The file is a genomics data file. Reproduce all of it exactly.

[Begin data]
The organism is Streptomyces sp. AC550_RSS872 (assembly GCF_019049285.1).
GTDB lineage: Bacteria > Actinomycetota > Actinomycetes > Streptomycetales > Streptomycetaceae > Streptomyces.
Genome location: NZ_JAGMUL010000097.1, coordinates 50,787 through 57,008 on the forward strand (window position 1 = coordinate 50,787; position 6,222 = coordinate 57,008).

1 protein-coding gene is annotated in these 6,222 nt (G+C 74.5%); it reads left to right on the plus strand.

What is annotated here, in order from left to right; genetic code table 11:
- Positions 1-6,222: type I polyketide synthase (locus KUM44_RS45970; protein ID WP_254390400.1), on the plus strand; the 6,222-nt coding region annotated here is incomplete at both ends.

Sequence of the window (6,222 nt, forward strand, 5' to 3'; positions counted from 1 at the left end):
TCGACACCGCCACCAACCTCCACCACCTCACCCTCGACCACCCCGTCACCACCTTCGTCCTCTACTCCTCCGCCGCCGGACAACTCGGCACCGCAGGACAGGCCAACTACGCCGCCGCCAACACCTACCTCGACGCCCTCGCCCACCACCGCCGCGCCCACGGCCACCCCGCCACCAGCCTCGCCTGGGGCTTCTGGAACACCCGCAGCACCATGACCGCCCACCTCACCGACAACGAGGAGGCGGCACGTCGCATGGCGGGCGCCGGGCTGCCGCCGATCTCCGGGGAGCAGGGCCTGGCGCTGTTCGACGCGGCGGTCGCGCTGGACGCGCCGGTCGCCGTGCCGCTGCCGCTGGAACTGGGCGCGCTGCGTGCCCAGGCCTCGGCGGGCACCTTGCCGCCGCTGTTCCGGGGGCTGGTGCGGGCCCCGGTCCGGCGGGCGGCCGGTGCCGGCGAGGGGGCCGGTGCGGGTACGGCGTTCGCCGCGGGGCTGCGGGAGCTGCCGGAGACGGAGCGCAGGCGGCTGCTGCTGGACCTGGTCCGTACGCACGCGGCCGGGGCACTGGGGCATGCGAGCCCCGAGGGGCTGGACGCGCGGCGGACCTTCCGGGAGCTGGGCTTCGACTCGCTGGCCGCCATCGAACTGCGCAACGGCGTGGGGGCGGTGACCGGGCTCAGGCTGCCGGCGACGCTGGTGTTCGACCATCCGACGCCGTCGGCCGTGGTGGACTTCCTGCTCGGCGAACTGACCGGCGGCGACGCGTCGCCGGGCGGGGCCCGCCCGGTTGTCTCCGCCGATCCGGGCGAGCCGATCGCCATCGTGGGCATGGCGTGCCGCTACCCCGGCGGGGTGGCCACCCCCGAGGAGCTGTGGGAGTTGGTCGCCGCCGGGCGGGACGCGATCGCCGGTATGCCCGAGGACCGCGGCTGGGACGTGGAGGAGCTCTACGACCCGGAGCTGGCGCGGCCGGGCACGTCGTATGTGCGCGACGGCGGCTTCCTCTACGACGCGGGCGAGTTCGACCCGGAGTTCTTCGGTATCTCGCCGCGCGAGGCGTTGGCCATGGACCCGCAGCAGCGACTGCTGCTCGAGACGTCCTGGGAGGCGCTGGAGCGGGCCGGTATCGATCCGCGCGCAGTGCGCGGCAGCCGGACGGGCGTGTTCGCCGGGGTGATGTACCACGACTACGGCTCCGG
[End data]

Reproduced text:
The organism is Streptomyces sp. AC550_RSS872 (assembly GCF_019049285.1).
GTDB lineage: Bacteria > Actinomycetota > Actinomycetes > Streptomycetales > Streptomycetaceae > Streptomyces.
Genome location: NZ_JAGMUL010000097.1, coordinates 50,787 through 57,008 on the forward strand (window position 1 = coordinate 50,787; position 6,222 = coordinate 57,008).

1 protein-coding gene is annotated in these 6,222 nt (G+C 74.5%); it reads left to right on the plus strand.

What is annotated here, in order from left to right; genetic code table 11:
- Positions 1-6,222: type I polyketide synthase (locus KUM44_RS45970; protein ID WP_254390400.1), on the plus strand; the 6,222-nt coding region annotated here is incomplete at both ends.

Sequence of the window (6,222 nt, forward strand, 5' to 3'; positions counted from 1 at the left end):
TCGACACCGCCACCAACCTCCACCACCTCACCCTCGACCACCCCGTCACCACCTTCGTCCTCTACTCCTCCGCCGCCGGACAACTCGGCACCGCAGGACAGGCCAACTACGCCGCCGCCAACACCTACCTCGACGCCCTCGCCCACCACCGCCGCGCCCACGGCCACCCCGCCACCAGCCTCGCCTGGGGCTTCTGGAACACCCGCAGCACCATGACCGCCCACCTCACCGACAACGAGGAGGCGGCACGTCGCATGGCGGGCGCCGGGCTGCCGCCGATCTCCGGGGAGCAGGGCCTGGCGCTGTTCGACGCGGCGGTCGCGCTGGACGCGCCGGTCGCCGTGCCGCTGCCGCTGGAACTGGGCGCGCTGCGTGCCCAGGCCTCGGCGGGCACCTTGCCGCCGCTGTTCCGGGGGCTGGTGCGGGCCCCGGTCCGGCGGGCGGCCGGTGCCGGCGAGGGGGCCGGTGCGGGTACGGCGTTCGCCGCGGGGCTGCGGGAGCTGCCGGAGACGGAGCGCAGGCGGCTGCTGCTGGACCTGGTCCGTACGCACGCGGCCGGGGCACTGGGGCATGCGAGCCCCGAGGGGCTGGACGCGCGGCGGACCTTCCGGGAGCTGGGCTTCGACTCGCTGGCCGCCATCGAACTGCGCAACGGCGTGGGGGCGGTGACCGGGCTCAGGCTGCCGGCGACGCTGGTGTTCGACCATCCGACGCCGTCGGCCGTGGTGGACTTCCTGCTCGGCGAACTGACCGGCGGCGACGCGTCGCCGGGCGGGGCCCGCCCGGTTGTCTCCGCCGATCCGGGCGAGCCGATCGCCATCGTGGGCATGGCGTGCCGCTACCCCGGCGGGGTGGCCACCCCCGAGGAGCTGTGGGAGTTGGTCGCCGCCGGGCGGGACGCGATCGCCGGTATGCCCGAGGACCGCGGCTGGGACGTGGAGGAGCTCTACGACCCGGAGCTGGCGCGGCCGGGCACGTCGTATGTGCGCGACGGCGGCTTCCTCTACGACGCGGGCGAGTTCGACCCGGAGTTCTTCGGTATCTCGCCGCGCGAGGCGTTGGCCATGGACCCGCAGCAGCGACTGCTGCTCGAGACGTCCTGGGAGGCGCTGGAGCGGGCCGGTATCGATCCGCGCGCAGTGCGCGGCAGCCGGACGGGCGTGTTCGCCGGGGTGATGTACCACGACTACGGCTCCGG